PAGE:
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Fish Physiology and Biochemistry

, Volume 29, Issue 3, pp 181–192 | Cite as

Effect of soybean oil and soybean lecithin on intestinal lipid composition and lipid droplet accumulation of rainbow trout, Oncorhynchus mykiss Walbaum

  • Rolf Erik Olsen
  • Bjørn Tore Dragnes
  • Reidar Myklebust
  • Einar Ringø
Article

Abstract

Rainbow trout (Oncorhynchus mykiss Walbaum) were fed purified diets containing fish oil for six weeks and then soybean lecithin or soybean oil for 25 days. The gastrointestinal tract segments, stomach, midgut and hindgut were then sampled for lipid and fatty acid composition and electron microscopy. Membrane lipid class composition was fairly similar in all three segments of trout fed fish oil. Hindgut contained slightly more phosphatidylserine than stomach and midgut, while midgut contained more phosphatidylcholine and less lysophospatidylcholine/sphingomyelin. Feeding soybean products appeared to marginally decrease free cholesterol. The fatty acid compositions of the main lipid classes showed significant regional differences. In control fish, stomach had higher levels of arachidonic acid (20:4n-6) and n-6 polyunsaturated fatty acids than midgut and hindgut, and lower content of docosahexaenoic acid (22:6n-3) and n-3 polyunsaturated fatty acids. Midgut phosphatidylethanolamine also had higher levels of saturated fatty acids and less n-3 polyunsaturated fatty acids than the other tissues. Feeding soybean products decreased the n-3/n-6 ratio mainly due to increases in linoleic (18:2n-6) and 20:4n-6 and decreases in 22:6n-3 and eicosapentaenoic acid (20:5n-3). Phosphatidylcholine and to a lesser extent phosphatidylethanolamine adapted more readily to dietary changes by major increases in 18:2n-6 and C20−22 n-6 polyunsaturated fatty acids. The composition of phosphatidyl-serine and -inositol appeared to be under more strict metabolic control. Linoleic acid hardly increased at all while the increase in other n-6 polyunsaturated fatty acids was less pronounced than for the other lipid classes. Regardless of lipid class, stomach resisted dietary changes more strongly than midgut and hindgut. Increases in n-6 polyunsaturated fatty acids were minor as were the loss of n-3 polyunsaturated fatty acids. The dead-end product 20:2n-6 accumulated to a higher degree in hindgut phosphatidyl-ethanolamine and -coline compared to midgut and stomach, suggesting that the activity of Δ6 desaturation is higher in the anterior part of the intestine where most of the lipid is absorbed. Feeding soybean oil caused massive accumulation of free lipid droplets in midgut enterocytes while little lipid droplets were observed in trout fed fish oil or soybean lecithin. Since both soybean products influenced intestinal composition to the same degree, altered fatty acid profiles in membranes is not responsible for the observed lipid accumulation. This supports previous observations in Arctic charr (Salvelinus alpinus L.), suggesting that fish may require exogenous phospholipids in order to sustain a sufficient rate of lipoprotein synthesis.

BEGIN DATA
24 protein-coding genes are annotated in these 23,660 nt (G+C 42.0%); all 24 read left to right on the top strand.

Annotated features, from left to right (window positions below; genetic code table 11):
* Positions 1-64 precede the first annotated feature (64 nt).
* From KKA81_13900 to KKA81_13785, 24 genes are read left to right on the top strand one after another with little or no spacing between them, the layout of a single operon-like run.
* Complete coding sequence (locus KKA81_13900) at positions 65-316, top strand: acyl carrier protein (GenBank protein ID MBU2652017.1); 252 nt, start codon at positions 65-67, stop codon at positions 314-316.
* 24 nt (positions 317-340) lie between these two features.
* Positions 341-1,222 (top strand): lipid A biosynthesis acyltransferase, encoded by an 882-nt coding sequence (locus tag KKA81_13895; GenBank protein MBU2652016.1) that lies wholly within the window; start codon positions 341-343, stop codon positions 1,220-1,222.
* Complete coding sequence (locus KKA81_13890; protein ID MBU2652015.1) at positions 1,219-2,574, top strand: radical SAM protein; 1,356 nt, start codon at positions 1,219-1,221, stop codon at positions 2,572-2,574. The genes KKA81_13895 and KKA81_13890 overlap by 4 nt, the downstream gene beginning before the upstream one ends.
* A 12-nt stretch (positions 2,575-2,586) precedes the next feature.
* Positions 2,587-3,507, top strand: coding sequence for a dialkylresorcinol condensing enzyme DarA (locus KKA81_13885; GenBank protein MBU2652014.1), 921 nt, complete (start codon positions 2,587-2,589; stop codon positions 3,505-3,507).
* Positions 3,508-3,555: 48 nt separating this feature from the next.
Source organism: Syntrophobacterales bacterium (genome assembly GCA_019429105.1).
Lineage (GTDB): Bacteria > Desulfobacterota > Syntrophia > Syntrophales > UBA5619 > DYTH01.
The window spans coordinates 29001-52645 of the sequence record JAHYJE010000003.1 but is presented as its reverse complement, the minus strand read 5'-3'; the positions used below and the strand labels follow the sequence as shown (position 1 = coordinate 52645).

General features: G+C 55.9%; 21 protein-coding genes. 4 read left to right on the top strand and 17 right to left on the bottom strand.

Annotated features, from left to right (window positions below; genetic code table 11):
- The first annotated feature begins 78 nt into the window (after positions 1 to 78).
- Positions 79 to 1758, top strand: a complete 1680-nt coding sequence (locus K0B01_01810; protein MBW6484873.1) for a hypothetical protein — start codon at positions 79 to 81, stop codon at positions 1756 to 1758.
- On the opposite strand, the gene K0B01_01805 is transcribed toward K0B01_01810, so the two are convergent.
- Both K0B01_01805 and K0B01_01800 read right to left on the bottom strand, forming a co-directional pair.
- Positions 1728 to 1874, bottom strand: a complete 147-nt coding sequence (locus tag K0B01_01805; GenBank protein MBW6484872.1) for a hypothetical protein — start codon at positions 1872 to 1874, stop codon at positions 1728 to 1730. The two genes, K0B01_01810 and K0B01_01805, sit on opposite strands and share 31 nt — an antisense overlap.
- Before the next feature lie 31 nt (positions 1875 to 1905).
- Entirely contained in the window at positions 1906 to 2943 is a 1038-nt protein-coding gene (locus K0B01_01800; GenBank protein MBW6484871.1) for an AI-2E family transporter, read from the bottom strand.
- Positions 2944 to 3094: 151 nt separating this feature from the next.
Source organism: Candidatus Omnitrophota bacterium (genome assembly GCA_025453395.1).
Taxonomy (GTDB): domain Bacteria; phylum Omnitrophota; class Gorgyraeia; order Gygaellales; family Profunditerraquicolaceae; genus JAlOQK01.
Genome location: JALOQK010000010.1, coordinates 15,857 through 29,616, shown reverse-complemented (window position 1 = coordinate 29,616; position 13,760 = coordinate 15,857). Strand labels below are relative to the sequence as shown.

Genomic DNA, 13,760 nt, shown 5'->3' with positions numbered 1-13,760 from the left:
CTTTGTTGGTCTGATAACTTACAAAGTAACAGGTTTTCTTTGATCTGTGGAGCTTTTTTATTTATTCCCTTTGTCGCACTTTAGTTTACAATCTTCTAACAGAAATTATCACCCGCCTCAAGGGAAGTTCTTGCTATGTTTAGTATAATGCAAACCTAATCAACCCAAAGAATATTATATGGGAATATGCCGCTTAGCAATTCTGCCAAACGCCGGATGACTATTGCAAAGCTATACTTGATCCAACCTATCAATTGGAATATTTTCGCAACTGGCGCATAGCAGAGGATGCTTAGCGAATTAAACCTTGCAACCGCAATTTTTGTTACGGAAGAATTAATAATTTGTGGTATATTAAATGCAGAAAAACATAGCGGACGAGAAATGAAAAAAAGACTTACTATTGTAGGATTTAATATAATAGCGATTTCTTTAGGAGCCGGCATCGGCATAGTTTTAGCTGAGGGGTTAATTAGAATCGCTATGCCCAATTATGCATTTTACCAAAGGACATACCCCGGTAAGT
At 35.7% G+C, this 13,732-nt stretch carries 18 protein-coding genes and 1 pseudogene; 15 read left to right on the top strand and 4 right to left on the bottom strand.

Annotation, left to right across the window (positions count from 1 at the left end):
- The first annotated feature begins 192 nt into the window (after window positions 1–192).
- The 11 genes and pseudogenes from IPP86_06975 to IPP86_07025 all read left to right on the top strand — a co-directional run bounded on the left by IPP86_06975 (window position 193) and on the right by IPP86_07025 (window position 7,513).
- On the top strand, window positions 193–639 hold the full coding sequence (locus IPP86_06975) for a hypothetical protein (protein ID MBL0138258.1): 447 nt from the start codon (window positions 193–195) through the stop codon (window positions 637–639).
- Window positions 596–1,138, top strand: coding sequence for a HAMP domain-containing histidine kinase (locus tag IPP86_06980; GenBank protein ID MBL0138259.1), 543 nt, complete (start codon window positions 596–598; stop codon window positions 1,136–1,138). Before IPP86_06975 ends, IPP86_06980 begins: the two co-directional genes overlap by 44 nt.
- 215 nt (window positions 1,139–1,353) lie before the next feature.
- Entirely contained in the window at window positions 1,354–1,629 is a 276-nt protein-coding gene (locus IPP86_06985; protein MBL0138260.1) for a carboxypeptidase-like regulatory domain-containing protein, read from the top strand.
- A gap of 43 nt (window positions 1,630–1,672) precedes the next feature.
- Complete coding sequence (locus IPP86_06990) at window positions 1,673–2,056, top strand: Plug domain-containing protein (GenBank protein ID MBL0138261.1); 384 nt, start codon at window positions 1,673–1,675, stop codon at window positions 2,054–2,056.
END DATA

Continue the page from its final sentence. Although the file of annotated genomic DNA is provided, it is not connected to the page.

Gastrointestinal tract stomach enterocytes histology ultrastructure fatty acid composition lipid class composition 

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Copyright information

© Kluwer Academic Publishers 2003

Authors and Affiliations

  • Rolf Erik Olsen
    • 1
  • Bjørn Tore Dragnes
    • 2
  • Reidar Myklebust
    • 3
  • Einar Ringø
    • 1
    • 4
    • 5
  1. 1.Matre Aquaculture Research StationInstitute of Marine ResearchMatredalNorway
  2. 2.Department of Marine Biotechnology, Norwegian College of Fishery ScienceUniversity of TromsøNorway
  3. 3.Institute of Anatomy and Cell BiologyUniversity of BergenNorway
  4. 4.Department of Food Safety and Infection BiologyNorwegian School of Veterinary ScienceTromsøNorway
  5. 5.Aquaculture Protein CentreNorway

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